Background: Although nonalcoholic fatty liver disease (NAFLD) has been linked to breast cancer risk, the actual relationship remains unclear. Fatty liver index (FLI) is a noninvasive method for predicting NAFLD. We aimed to assess the association between FLI, a predictor of NAFLD, and breast cancer risk. Patients and Methods: Using the Korean National Health Insurance Corporation data, we reviewed 7,046,153 women who underwent biennial evaluations between 2009 and 2010. FLI was calculated using body mass index, waist circumference, triglyceride level, and gamma-glutamyl transferase level. FLI < 30 ruled out hepatic steatosis, while FLI ≥ 60 indicated NAFLD. Cox regression models were used for analysis. Results: Among the subjects, 51.8% (n = 3,606,079) were premenopausal women. In the premenopausal and postmenopausal groups, 32,145 (0.89%) and 28,103 (0.82%) women developed breast cancer, respectively (median follow-up, 7.02 years; interquartile range, 6.39-7.39 years). Mean FLI and standard deviation were lower in premenopausal women (11.24 ± 14.72 vs. 23.88 ± 19.54, P < .0001). Three groups were formed according to FLI: < 30 (n = 5,693,730, 80.81%), 30-60 (n = 1,031,025, 14.63%), and ≥ 60 (n = 321,398, 4.56%). FLIs of 30-60 and ≥ 60 were significantly associated with increased breast cancer risk in postmenopausal women (hazard ratio, 1.07; 95% confidence interval, 1.04-1.11; and hazard ratio, 1.11; 95% confidence interval, 1.05-1.17, respectively). No association was found in premenopausal women. Conclusion: High FLI, an indicator of NAFLD, could predict breast cancer in postmenopausal women.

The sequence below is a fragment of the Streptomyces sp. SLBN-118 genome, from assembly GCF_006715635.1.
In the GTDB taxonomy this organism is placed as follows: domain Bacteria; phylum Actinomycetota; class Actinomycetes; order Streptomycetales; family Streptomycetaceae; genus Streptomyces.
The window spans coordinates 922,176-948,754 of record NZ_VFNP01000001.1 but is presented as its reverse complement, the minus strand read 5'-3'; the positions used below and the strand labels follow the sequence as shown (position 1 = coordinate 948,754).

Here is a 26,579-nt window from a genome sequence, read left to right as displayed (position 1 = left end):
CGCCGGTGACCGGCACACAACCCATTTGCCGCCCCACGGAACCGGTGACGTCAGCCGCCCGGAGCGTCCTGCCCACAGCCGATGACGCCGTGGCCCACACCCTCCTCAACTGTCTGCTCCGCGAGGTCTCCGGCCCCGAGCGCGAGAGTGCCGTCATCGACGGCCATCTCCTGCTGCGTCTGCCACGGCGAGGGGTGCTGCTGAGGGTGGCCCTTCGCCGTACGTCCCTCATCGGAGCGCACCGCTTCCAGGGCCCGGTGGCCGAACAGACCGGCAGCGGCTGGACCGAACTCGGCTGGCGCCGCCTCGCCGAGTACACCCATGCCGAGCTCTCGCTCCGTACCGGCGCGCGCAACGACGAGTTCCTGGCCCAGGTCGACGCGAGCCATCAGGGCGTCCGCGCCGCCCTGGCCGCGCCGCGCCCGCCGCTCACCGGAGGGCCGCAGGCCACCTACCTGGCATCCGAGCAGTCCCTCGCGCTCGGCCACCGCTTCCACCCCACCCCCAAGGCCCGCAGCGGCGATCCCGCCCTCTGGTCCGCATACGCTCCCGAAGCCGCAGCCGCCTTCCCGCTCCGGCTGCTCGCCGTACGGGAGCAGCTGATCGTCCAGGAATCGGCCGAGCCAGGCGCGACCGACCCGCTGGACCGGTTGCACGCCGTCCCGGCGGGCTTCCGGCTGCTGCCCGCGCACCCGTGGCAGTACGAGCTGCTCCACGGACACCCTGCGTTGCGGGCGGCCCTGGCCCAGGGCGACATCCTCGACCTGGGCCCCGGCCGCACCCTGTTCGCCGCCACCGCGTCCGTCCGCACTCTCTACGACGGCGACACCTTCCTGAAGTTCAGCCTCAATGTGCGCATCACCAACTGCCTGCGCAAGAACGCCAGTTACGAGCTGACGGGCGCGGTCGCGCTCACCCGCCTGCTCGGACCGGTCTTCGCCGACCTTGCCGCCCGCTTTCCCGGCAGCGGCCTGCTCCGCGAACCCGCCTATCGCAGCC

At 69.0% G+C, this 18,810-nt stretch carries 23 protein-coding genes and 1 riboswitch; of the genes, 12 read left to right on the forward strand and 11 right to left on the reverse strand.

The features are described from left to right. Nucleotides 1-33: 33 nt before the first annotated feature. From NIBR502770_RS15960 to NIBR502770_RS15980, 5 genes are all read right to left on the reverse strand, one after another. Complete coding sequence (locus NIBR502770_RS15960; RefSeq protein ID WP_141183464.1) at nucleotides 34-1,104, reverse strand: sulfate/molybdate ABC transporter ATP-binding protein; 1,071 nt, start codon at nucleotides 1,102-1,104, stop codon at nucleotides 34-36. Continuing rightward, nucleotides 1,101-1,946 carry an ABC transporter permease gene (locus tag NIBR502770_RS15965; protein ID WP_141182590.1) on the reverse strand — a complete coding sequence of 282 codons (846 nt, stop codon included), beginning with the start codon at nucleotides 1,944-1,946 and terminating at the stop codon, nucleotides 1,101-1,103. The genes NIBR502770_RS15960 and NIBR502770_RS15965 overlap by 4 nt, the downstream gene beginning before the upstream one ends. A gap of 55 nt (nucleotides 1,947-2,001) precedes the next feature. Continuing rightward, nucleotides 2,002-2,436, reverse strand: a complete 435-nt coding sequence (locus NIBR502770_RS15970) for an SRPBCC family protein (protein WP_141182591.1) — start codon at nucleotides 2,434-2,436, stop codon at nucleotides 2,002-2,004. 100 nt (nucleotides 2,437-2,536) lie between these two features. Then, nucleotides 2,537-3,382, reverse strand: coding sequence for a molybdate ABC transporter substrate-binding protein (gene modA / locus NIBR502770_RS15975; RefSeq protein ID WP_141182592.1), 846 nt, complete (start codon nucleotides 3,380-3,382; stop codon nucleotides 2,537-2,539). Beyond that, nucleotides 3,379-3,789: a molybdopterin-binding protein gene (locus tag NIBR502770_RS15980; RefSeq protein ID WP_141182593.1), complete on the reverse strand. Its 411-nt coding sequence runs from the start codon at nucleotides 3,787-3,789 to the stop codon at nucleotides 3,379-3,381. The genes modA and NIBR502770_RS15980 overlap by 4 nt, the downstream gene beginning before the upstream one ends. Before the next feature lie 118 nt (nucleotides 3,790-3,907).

- Breast cancer
- Fatty liver index
- Hepatic steatosis
- Nonalcoholic fatty liver disease
- Postmenopausal women